OA is E

I understand that this answer can be selected using POE and is the only relevant answer here BUT still their is flaw in OA.
Here's why:

The organization is for "senior citizens" and though majority of its members are middle class elderly people it is NOT meant only for "middle class elderly people". so when OA says "their members", it includes economically disadvantaged elderly people as well, which does not help substantiate the critique.

Can someone help me understand if I am wrong in the above reasoning?



I think the key here is to understand the question stem.
Which of the following generalizations, if true, would help to substantiate the criticism implicit in the statement above?

so what is the criticism. The organisations are not best represented. They will be best represented if more economically disadvantaged men are its members. Answer choice E best states that generalisation by saying:

People usually join organizations whose purpose is to further the economic, political, or social interests of their members.

Hence E tells us that if an organisation wishes to bring forward issues concerning a certain strata of the society then it may as well be represented by ppl from such a section.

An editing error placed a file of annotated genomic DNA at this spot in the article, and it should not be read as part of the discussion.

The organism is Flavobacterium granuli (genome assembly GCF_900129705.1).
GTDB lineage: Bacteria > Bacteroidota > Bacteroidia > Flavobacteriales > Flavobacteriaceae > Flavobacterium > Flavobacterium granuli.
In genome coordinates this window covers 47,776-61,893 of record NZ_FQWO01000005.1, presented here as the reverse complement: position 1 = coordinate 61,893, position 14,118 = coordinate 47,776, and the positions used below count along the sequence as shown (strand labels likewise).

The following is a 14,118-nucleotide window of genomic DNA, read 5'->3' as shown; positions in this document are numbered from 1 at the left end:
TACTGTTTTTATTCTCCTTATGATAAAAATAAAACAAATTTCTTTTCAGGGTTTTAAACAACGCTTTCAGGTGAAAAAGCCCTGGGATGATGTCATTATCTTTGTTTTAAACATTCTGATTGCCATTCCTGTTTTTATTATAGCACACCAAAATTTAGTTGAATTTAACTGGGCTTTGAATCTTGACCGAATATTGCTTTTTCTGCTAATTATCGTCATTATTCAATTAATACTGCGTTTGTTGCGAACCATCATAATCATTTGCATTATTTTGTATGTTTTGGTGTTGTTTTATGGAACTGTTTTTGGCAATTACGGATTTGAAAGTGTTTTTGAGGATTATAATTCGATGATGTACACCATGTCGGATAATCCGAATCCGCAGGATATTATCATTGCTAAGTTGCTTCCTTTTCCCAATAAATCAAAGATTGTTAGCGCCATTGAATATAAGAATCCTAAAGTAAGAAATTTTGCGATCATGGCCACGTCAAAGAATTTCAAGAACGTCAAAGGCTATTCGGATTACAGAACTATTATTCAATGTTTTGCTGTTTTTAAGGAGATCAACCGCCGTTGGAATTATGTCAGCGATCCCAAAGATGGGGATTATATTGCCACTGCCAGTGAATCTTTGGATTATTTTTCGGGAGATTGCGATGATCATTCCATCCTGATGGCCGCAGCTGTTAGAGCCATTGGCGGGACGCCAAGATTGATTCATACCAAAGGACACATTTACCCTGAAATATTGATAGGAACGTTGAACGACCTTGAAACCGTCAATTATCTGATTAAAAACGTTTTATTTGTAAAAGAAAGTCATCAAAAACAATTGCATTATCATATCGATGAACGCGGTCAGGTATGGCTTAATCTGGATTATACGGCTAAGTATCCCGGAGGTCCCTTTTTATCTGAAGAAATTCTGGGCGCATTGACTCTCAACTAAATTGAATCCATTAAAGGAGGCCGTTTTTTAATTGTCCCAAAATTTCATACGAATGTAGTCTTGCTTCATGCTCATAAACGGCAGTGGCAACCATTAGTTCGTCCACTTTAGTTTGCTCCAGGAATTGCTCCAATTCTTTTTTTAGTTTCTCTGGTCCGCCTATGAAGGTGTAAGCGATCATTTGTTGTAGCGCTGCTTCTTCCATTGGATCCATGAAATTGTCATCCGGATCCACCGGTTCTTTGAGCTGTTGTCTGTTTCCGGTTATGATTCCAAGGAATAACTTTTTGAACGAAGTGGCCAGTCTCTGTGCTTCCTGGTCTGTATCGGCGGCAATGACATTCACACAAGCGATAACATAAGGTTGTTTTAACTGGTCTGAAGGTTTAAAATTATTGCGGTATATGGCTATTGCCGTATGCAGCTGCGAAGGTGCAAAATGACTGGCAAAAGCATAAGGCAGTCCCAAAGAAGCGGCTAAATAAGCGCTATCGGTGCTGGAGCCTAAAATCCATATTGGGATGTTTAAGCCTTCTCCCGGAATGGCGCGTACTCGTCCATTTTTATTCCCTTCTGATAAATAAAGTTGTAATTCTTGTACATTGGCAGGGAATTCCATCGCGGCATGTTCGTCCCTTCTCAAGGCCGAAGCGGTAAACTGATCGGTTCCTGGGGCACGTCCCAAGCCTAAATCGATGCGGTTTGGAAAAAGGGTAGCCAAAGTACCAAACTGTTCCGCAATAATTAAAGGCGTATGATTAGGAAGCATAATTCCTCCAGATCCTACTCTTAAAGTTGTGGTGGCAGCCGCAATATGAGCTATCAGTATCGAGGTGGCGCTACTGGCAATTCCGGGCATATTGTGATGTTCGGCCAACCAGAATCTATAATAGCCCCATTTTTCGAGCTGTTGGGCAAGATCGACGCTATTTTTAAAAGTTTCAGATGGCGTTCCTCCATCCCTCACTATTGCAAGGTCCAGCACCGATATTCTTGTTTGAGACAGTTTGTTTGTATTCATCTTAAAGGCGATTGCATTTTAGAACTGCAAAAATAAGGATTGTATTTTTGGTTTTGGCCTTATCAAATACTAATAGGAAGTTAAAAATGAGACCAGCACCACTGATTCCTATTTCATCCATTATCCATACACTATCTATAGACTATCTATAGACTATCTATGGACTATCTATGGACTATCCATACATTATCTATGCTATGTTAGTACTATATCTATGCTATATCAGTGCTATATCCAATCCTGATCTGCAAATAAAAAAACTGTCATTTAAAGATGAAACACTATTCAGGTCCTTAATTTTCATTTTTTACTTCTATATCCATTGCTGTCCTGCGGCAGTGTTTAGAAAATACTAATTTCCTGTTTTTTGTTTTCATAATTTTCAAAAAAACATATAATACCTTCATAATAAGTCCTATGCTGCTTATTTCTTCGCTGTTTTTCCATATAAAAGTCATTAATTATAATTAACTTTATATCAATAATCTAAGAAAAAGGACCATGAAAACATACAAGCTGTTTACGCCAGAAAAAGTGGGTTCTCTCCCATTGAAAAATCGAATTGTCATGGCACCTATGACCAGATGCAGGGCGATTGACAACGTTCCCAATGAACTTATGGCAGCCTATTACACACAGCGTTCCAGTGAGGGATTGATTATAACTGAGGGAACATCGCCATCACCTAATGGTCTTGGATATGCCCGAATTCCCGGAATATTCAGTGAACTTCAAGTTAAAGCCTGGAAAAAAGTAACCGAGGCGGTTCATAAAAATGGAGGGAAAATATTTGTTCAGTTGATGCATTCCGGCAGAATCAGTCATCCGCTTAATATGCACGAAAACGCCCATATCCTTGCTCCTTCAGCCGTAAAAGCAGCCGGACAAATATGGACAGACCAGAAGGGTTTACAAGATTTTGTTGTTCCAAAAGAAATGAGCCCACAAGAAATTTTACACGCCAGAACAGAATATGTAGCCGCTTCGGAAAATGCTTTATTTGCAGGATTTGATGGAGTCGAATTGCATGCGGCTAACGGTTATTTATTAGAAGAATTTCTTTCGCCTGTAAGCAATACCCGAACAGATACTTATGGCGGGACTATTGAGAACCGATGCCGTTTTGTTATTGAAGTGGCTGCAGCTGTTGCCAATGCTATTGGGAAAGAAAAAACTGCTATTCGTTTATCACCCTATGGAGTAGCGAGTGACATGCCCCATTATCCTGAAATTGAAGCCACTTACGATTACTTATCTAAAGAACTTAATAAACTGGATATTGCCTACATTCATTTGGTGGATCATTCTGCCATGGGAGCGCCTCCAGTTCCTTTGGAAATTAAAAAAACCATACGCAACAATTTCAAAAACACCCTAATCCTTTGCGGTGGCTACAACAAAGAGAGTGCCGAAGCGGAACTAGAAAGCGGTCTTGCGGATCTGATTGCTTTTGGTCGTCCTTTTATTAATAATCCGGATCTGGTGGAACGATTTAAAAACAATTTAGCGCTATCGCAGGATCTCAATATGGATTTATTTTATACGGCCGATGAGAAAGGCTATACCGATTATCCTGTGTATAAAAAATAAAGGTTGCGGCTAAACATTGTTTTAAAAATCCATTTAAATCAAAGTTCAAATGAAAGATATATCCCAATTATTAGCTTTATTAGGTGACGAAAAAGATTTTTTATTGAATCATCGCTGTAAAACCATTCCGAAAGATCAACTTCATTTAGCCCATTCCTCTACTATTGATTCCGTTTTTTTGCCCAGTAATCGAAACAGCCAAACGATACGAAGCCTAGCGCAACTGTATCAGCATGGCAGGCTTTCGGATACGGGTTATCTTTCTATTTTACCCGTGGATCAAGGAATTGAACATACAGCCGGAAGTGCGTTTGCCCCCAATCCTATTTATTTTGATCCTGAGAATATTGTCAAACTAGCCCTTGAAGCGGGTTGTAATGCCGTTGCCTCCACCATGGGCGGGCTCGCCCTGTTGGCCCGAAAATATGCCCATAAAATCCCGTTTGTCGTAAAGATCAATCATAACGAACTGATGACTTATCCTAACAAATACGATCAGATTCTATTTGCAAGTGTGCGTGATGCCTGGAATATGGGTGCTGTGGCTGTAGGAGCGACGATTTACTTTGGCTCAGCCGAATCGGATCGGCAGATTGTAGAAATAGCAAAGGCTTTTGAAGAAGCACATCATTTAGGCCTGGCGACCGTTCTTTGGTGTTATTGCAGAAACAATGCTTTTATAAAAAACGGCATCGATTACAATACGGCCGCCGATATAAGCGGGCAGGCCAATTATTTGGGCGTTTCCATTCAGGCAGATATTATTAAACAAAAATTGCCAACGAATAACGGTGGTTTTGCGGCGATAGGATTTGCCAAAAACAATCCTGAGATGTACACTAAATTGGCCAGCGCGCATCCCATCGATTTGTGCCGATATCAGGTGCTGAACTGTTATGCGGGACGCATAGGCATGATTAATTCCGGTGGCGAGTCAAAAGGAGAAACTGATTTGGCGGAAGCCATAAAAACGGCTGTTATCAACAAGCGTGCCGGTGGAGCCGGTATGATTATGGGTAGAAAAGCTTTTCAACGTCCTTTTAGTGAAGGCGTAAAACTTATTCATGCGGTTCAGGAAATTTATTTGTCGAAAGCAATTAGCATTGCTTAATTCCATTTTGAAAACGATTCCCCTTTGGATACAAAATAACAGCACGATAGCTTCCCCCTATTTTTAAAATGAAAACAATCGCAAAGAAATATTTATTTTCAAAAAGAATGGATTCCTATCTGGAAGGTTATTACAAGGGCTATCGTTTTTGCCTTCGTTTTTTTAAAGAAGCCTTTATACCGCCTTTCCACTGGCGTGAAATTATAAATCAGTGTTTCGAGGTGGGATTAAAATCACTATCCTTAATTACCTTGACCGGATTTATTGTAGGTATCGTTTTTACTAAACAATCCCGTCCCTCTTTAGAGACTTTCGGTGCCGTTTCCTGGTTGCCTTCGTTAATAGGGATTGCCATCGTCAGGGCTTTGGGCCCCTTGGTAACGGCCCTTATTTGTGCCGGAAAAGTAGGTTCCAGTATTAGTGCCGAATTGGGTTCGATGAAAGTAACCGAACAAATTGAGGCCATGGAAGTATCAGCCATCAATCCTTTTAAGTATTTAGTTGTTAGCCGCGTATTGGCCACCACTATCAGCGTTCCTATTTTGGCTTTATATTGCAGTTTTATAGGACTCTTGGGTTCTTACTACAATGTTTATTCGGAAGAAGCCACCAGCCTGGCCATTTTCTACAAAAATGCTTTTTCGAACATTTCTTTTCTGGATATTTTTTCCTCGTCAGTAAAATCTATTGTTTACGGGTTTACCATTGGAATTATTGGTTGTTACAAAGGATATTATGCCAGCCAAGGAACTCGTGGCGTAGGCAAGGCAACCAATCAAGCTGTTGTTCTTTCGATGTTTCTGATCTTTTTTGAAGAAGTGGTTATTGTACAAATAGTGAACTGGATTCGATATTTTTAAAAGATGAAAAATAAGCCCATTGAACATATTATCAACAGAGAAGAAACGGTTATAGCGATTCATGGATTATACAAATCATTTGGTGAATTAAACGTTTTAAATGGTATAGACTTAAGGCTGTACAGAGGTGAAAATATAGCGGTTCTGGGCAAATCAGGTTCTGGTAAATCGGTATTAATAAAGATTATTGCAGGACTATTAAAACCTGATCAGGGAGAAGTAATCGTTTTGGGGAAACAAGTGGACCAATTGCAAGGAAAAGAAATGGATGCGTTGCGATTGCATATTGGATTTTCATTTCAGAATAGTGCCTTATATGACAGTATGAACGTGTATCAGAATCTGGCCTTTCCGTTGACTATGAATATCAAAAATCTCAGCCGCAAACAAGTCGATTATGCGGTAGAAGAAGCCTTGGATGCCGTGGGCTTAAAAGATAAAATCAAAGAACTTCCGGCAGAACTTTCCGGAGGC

HTH



Hi,

Please correct my understanding here.
I understand that the critics ask this question concerned with seriousness of organisation's commitment or representations in speaking about its middle aged employees.
Therefore, I see this as, the criticism is made since the critics primarily adhere to the fact that organized groups do a better job in getting redressed than individuals, and hence doubts the seriousness of the organisation's involvement in representing its middle aged workers. So, C seems to be this answer.
Pls correct me even if I am miserably wrong :) :( !
Thanks!
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Re: The fact that several of the largest senior citizens organizations [#permalink]
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Hi

Greetings.

Both the choices B and E come very close, but I have a different opinion.

Some of you may not agree, but I feel none of the choices accurately substantiate the criticism. The critics argue that since the membership is almost exclusively middle-class, the organization’s commitment to speak out on behalf of the needs of economically disadvantaged elderly is questionable.

The critics feel that the middle class may not speak out on the needs of the economically disadvantaged people. (I’m leaving out the word elderly since I feel that it does not, in any way, contribute to what we are looking for.)

The premise on which the critics base their argument is: people of class A will not / cannot effectively speak out on the needs of people of class B.

Ideally, the correct choice could have been worded somewhat like this (or better ;):
“People from one particular class of the society cannot / will not effectively speak out for people from another class of society.”

I have a small issue with Choice E (though it comes close) because even if people join organizations to further interests of their members, it may not exclude them from furthering interests of other members. (For instance, John Doe works for educational needs of the Hispanic children; that does not mean he will be uninterested in the educational needs of other races. At least it is not conclusive.). Had the Choice E been worded like,